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Dogs have claws, also referred to as toenails, that are at the end of each of their toes. The claws have a blood supply, although the end of each nail is dead tissue. Like the fingernails of humans, claws grow and must be kept trimmed.
Fairly strong, the claws help the dog run, move around and dig; they also offer protection and help provide foot stability. Diseases can occur in your dog’s claws; one of which, onychogryphosis, is when there is abnormal, excessive development and curving of your dog’s claws.
Also called ram’s horn nails due to its appearance, onychogryphosis is abnormal excessive development and curving of the claws.
Should your dog have developed onychogryphosis, you will notice that his claw or claws have grown more than is typical as well as become curved. Other symptoms will depend on what condition is causing the onychogryphosis in your dog. Should the condition be idiopathic, your dog may not show other symptoms. If he is experiencing leishmaniasis, for example, you may observe hair loss, skin lesions, epistaxis, anemia, wasting, swelling of the limbs and joints, lameness, renal failure, ocular lesions and diarrhea. If he is experiencing pemphigus vulgaris or pemphigus foliaceus, you may observe pustules that progress to significant crusting. The nose of your dog will likely be impacted and can become discolored as a result of loss of pigmentation. Your dog will develop a severe, persistent itch.
Another condition that can impact the claws of your dog is onychomycosis. This condition is a fungal disease of the claws that results in the misshapen, discolored and thickened claws. Onychogryphosis can be the result of different conditions as described below, or can be idiopathic.
Onychogryphosis can be a symptom of a primary condition or may be idiopathic. For example, it can result from one of the following:
Leishmaniasis - An infection with protozoan parasites
Idiopathic onychogryphosis - Typically impacts one digit and is diagnosed as idiopathic after other possible causes have been eliminated
Should you notice that there is a claw or claws of your dog that appears to be growing abnormally and curving, or any other symptoms of a condition with their paw or claw, you will want to contact your veterinarian and schedule an examination of your dog. Upon arriving at the veterinarian’s office, you will be asked about what symptoms you have observed in your dog and when you first noticed them. Your veterinarian will conduct a physical examination of your dog, paying careful attention to his claws.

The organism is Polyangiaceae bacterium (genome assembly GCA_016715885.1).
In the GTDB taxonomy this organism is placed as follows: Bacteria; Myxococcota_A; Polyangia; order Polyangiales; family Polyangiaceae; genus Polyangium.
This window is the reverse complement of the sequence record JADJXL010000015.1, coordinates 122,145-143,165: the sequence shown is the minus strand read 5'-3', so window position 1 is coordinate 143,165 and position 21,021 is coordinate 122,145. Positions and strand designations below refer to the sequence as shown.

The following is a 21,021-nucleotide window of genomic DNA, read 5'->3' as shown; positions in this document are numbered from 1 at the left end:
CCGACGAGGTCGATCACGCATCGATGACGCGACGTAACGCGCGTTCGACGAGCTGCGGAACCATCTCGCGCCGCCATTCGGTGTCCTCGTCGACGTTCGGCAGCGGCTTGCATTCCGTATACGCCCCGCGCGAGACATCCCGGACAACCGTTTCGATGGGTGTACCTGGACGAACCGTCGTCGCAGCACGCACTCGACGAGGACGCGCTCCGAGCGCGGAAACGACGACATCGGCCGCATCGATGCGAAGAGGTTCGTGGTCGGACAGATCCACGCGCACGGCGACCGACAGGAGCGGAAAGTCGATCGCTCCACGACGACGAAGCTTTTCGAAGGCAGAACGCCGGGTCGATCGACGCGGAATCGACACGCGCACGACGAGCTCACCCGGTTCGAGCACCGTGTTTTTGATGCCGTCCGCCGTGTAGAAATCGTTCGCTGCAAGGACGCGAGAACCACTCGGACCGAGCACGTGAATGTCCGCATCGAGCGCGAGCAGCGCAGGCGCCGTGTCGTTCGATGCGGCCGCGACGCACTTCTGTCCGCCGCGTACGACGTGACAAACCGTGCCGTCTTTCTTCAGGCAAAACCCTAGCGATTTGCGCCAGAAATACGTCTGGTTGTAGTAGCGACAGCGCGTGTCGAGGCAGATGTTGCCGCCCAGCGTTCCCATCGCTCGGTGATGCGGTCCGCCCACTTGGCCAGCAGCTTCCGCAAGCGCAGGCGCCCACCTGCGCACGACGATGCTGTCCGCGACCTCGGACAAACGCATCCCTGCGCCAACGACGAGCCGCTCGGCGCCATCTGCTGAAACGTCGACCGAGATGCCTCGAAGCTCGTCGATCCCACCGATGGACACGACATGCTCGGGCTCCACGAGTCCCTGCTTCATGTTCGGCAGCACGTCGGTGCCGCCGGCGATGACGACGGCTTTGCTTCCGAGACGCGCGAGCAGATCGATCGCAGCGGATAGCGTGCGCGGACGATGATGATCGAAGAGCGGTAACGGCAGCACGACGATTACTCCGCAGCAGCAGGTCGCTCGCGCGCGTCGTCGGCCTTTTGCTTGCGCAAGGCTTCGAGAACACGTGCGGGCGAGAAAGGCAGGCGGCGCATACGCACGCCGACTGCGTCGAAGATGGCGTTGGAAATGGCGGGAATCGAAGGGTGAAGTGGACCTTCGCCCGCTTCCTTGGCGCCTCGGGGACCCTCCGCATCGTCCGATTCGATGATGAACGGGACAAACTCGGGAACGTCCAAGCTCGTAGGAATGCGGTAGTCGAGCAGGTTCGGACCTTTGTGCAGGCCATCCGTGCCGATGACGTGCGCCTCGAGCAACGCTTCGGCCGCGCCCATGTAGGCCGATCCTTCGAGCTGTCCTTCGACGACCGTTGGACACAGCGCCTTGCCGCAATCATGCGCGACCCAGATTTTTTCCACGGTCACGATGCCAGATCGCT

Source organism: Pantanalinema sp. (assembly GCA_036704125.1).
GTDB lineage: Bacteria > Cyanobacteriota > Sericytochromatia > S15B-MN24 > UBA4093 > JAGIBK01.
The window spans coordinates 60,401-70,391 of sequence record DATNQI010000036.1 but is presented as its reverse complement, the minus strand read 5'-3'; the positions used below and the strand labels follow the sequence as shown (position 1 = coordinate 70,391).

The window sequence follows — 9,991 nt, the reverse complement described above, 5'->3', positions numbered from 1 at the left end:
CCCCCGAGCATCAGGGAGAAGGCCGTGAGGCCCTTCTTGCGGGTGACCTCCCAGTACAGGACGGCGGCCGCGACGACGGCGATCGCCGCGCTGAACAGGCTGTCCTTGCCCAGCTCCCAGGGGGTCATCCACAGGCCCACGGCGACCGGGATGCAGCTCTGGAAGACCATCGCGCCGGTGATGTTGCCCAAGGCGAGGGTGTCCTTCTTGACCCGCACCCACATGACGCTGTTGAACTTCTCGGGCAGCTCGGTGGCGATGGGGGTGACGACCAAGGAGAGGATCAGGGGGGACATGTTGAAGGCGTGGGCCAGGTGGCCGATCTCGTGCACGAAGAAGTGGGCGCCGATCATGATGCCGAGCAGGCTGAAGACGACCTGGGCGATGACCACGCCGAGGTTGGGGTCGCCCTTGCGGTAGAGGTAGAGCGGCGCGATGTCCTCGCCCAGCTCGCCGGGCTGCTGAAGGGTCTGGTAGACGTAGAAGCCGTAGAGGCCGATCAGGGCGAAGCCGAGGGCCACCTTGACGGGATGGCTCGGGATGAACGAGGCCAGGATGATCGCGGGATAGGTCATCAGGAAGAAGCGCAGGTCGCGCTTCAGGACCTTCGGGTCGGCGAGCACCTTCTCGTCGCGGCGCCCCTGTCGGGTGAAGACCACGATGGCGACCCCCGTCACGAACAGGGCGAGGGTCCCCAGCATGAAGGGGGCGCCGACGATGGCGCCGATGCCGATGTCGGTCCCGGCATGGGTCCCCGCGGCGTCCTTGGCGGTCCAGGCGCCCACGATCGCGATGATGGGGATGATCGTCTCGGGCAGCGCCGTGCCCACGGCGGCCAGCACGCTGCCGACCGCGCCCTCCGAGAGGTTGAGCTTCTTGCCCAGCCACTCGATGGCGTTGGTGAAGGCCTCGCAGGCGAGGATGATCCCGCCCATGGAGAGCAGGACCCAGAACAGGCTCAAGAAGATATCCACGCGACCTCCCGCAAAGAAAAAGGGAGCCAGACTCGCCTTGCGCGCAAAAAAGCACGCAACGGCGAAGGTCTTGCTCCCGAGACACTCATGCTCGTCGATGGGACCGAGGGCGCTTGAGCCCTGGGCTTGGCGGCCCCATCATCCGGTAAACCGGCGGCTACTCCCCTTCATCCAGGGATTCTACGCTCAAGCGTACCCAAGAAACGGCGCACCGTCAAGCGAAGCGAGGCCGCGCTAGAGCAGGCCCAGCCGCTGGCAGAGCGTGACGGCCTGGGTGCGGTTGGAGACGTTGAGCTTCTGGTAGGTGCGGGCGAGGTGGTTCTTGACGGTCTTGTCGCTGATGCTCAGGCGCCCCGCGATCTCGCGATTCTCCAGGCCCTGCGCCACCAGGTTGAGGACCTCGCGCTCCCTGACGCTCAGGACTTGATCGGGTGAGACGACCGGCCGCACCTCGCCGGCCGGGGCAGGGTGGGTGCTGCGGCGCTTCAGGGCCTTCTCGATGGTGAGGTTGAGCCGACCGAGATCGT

Depending up what you veterinarian observes when examining your dog, he will consider testing your dog to see if he is experiencing a primary condition that is resulting in his having onychogryphosis. Skin biopsies may be conducted around the claw or of lesions in the different areas, along with diagnostic antibody tests. Upon obtaining the results of the biopsy and/or antibody test, your veterinarian will contact you to let you know whether your dog is experiencing onychogryphosis and what is causing it to occur. If all possible causes have been ruled out, your veterinarian will consider the condition to be idiopathic.
The treatment that your veterinarian proposes will be dependent upon the condition that is causing your dog to experience onychogrphosis. For example, should your dog be diagnosed with Pemphigus vulgaris or pemphigus foliaceus the goal of his treatment will be to stop the immune system’s destructive response. His treatment will involve slowing down the immune system and protecting him from the infection that could occur when his immune system has slowed down. Oral corticosteroids or and/or other immune suppressants will be required for treatment.
In the case of a leishmaniasis diagnosis, your veterinarian may recommend anti-leishmanial drugs like pentavalent antimonials and allopurinol. There is not a medication that has proven to consistently cure the condition in dogs. Chemotherapy may bring clinical improvement, however relapses regularly occur. Your veterinarian may recommend maintenance therapy with allopurinol, which will help an infected dog remain asymptomatic and decrease the chances of his transmitting the parasite. Should the condition be idiopathic, your veterinarian will recommend regular removal of the affected nail.
Your dog’s recovery from onychogryphosis will be dependent upon the cause of the condition. It is important that you work closely with your veterinarian and follow the recommendations made, in order to achieve the best outcome for your dog. If therapy included removal of a claw it will be essential to keep the area clean and dry.
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